Spike in Hepatitis A cases in New Jersey

FILE -Hepatitis A virus. Image made from transmission electron microscopy. Approximate viral diameter: 30 nm. (Photo by: BSIP/Universal Images Group via Getty Images)

The New Jersey Department of Health is monitoring an outbreak of Hepatitis A cases in the Garden State after a large increase in cases. The Centers for Disease Control and Prevention has seen a rapid increase in the number of cases in two dozen states across the country.

Hepatitis A is a highly-contagious infection of the liver caused by the Hep -A virus.  In New Jersey, there were 326 confirmed Hepatitis A cases from Dec. 1, 2018-July 27, 2019 while there were just 47 Hep- A cases for the same time period a year earlier.

There have been three New Jersey deaths associated with Hep- A since Dec. 1, 2017.

Camden County had the most cases in the state with 111.  Gloucester had the second most with 55.

While the number has rapidly increased in New Jersey, the numbers are well below other areas.  Kentucky and Ohio have seen thousands of cases with many more deaths.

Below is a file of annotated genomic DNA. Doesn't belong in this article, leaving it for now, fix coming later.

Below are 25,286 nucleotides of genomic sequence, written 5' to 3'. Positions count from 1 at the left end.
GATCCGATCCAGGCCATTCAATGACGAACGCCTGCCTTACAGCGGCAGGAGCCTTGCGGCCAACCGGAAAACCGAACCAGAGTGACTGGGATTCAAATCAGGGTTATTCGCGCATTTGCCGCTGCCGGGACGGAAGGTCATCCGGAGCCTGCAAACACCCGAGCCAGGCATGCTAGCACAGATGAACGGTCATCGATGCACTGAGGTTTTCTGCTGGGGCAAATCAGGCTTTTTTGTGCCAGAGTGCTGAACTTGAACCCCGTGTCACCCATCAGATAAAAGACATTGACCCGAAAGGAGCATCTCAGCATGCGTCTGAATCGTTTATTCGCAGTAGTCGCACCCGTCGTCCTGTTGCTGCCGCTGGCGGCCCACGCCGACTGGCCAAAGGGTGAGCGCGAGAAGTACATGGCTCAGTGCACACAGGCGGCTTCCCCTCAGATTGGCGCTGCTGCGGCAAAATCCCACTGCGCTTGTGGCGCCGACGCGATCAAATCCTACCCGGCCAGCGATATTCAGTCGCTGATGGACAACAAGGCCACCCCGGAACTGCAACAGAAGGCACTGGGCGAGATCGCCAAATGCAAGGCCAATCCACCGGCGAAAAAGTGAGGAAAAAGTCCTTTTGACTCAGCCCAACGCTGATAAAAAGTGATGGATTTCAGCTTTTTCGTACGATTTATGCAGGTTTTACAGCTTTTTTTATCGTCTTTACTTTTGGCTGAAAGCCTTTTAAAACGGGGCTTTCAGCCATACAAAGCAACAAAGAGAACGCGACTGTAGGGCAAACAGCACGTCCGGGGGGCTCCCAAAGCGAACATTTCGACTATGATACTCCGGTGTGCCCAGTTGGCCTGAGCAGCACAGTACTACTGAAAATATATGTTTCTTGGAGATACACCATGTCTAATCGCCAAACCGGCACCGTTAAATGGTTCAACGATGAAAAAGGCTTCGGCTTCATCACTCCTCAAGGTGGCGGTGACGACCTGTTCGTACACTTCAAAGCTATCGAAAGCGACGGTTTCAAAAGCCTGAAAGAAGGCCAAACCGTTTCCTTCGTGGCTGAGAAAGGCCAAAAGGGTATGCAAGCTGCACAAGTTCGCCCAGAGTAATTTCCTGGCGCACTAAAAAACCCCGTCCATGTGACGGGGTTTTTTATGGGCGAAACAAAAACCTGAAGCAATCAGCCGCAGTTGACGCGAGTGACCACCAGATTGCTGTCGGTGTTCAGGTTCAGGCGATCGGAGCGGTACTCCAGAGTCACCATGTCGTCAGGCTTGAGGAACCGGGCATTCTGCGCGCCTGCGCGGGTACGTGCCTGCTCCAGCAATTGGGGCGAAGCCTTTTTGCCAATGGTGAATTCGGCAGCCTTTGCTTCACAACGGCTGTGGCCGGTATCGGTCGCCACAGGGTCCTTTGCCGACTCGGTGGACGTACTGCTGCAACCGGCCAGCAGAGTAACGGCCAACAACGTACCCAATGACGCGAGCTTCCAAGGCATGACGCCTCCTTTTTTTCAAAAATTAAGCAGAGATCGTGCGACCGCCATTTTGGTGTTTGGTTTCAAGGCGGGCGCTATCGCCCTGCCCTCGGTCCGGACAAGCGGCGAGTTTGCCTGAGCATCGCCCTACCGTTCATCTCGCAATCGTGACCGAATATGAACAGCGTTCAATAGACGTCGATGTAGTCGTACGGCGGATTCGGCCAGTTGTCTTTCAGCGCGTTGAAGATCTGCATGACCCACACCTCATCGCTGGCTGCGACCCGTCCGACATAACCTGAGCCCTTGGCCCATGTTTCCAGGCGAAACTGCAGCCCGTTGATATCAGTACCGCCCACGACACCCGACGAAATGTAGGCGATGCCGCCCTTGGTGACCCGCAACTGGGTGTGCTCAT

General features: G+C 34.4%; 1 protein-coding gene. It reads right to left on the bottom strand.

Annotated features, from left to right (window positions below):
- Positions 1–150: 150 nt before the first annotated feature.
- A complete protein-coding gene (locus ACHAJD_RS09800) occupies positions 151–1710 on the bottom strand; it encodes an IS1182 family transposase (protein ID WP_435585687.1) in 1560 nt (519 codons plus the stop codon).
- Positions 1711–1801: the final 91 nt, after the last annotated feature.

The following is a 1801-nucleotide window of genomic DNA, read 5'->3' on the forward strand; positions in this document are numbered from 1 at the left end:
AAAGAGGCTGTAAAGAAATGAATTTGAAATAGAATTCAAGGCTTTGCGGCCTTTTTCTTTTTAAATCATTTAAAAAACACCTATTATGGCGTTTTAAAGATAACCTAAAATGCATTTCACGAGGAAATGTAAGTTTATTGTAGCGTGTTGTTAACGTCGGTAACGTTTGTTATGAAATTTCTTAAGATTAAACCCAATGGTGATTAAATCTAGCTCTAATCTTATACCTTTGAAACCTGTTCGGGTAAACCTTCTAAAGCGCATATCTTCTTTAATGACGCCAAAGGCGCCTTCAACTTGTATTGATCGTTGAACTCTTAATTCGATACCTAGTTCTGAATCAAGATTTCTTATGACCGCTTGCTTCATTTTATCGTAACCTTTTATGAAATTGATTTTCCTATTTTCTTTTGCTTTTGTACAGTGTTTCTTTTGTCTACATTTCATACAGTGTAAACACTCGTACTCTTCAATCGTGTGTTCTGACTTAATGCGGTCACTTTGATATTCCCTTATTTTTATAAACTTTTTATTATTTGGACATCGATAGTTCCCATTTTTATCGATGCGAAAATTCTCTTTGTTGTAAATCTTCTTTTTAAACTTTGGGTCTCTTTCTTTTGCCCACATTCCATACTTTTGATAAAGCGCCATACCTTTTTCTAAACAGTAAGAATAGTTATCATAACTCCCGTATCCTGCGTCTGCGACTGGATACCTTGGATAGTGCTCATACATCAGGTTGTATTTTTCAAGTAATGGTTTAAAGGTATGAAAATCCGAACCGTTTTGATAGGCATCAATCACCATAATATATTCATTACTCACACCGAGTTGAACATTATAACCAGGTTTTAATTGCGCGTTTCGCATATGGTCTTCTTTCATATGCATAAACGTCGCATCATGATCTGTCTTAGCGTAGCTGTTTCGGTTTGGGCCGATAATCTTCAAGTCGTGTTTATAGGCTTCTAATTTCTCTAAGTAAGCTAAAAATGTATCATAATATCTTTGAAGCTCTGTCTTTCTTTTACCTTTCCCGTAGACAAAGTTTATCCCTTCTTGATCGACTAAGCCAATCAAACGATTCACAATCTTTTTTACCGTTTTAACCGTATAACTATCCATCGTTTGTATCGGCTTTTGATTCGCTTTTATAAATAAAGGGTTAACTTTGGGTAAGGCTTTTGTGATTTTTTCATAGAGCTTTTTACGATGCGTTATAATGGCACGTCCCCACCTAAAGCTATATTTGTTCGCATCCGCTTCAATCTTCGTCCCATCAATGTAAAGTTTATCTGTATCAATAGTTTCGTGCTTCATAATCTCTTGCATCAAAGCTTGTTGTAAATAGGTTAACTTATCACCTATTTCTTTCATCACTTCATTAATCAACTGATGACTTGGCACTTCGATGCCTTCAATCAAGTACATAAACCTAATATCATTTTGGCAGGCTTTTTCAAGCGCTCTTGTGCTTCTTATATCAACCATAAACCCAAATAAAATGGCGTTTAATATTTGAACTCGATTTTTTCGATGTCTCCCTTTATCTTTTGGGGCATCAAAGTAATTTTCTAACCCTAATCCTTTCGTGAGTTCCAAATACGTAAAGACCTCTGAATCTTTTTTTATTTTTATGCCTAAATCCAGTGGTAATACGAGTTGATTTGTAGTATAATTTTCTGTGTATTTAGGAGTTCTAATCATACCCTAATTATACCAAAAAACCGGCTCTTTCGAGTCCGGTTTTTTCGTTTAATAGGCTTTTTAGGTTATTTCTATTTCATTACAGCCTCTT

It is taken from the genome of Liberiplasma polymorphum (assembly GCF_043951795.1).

Hep-A is transmitted through eating or drinking something that's been exposed to fecal matter from someone with the virus.

Symptoms include -but are not limited to - belly pain, diarrhea, nausea and fever.

The uptick in cases appears to be among the homeless, drug users, men who have sex with men and the recently incarcerated, according to the New Jersey Department of Health.

Cases have also been reported in people outside of the risk-factor group.

To avoid spreading the virus, health officials recommend getting vaccinated and practicing proper hand-washing after using the bathroom.